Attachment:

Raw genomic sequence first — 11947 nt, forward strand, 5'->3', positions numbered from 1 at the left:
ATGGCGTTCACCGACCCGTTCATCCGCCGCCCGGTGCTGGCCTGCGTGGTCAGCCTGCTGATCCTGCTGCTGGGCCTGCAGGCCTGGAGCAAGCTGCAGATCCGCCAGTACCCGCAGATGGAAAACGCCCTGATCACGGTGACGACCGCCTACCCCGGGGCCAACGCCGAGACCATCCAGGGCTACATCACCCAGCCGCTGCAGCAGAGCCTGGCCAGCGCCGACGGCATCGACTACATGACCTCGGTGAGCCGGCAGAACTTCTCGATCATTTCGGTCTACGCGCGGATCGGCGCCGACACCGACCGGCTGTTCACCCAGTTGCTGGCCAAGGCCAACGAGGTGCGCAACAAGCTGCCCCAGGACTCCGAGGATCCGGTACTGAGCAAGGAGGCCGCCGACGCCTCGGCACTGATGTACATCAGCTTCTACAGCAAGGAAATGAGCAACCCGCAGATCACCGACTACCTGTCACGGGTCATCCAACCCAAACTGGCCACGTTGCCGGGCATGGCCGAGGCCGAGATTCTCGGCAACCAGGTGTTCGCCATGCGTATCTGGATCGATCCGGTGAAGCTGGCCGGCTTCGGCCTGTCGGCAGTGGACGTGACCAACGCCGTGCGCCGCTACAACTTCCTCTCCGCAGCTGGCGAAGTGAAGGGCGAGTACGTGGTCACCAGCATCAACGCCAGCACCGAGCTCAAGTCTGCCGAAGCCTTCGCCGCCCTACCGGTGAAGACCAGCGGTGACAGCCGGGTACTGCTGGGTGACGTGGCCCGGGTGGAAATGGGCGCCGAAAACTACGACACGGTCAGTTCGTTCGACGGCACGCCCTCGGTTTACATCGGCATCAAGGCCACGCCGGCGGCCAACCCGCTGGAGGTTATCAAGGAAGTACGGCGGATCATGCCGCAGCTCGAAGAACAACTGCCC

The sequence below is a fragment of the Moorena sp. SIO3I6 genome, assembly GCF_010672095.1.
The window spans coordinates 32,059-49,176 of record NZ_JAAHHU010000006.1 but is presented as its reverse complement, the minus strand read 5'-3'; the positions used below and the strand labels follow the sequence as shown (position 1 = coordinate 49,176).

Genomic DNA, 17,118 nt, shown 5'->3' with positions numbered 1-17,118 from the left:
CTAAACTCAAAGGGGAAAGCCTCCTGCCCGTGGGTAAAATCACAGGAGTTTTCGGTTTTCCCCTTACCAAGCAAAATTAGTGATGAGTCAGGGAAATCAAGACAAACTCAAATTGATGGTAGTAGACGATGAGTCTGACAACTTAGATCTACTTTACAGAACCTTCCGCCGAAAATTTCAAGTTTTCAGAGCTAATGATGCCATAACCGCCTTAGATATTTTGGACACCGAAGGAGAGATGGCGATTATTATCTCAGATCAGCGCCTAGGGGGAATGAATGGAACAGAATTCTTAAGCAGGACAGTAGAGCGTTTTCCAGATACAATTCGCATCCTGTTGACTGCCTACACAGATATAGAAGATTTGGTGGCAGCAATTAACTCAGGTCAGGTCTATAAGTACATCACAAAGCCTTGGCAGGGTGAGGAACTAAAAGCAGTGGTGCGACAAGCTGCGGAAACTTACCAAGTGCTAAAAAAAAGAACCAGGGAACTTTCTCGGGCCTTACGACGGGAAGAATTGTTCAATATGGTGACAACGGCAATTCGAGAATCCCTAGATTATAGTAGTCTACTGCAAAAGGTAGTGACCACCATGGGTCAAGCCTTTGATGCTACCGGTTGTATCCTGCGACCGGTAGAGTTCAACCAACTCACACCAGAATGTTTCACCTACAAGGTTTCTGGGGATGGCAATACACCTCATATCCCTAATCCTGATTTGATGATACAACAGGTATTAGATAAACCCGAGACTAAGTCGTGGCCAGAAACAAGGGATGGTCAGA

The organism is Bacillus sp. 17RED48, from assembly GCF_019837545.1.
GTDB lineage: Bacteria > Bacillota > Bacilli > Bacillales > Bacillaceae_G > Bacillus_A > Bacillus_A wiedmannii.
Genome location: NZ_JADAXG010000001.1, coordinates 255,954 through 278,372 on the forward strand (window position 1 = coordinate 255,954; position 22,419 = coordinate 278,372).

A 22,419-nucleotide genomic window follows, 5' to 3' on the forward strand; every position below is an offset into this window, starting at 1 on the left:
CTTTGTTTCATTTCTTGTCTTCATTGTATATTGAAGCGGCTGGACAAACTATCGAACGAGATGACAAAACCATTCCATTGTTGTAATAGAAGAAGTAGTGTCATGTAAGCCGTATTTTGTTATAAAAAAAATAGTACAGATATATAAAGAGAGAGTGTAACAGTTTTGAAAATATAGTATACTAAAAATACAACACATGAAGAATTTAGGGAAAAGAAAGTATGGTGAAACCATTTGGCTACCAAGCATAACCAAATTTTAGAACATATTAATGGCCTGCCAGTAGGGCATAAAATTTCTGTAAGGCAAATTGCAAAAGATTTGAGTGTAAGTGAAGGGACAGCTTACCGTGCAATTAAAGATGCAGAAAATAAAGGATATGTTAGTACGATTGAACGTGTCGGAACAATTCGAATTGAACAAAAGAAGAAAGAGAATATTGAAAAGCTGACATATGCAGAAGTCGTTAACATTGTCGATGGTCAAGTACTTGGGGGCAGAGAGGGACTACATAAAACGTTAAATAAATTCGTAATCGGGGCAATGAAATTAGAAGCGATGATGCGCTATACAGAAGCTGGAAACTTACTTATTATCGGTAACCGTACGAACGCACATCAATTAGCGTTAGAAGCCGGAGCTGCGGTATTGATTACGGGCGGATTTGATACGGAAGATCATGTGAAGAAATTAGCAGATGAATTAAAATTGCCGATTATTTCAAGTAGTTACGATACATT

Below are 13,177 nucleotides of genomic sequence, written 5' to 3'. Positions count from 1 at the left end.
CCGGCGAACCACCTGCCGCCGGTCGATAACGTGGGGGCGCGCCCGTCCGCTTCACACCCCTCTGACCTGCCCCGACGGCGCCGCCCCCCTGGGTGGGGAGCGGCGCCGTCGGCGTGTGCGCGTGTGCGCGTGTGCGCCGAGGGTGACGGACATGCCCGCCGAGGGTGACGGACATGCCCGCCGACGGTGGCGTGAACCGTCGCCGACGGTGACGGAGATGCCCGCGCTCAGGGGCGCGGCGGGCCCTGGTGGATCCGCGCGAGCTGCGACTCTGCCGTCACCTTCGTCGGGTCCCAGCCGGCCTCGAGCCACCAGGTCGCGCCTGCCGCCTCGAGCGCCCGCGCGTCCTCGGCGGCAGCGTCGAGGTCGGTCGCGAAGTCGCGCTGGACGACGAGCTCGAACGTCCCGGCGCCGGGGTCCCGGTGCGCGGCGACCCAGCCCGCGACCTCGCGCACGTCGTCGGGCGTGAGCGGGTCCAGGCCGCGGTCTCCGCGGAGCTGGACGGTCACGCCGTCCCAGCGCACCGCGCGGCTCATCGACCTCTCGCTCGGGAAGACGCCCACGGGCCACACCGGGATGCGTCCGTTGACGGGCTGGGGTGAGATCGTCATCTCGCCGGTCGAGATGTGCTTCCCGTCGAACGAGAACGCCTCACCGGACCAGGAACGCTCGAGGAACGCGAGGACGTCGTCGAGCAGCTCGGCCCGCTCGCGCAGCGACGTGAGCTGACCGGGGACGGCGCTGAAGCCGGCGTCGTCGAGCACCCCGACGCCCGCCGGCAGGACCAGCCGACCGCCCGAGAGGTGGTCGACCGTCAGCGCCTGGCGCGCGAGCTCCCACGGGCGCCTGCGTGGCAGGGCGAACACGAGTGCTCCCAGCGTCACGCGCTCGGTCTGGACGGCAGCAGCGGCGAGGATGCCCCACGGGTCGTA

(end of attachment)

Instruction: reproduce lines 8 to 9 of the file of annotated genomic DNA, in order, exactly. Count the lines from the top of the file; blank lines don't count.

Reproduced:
GTDB lineage: Bacteria > Bacillota > Bacilli > Bacillales > Bacillaceae_G > Bacillus_A > Bacillus_A wiedmannii.
Genome location: NZ_JADAXG010000001.1, coordinates 255,954 through 278,372 on the forward strand (window position 1 = coordinate 255,954; position 22,419 = coordinate 278,372).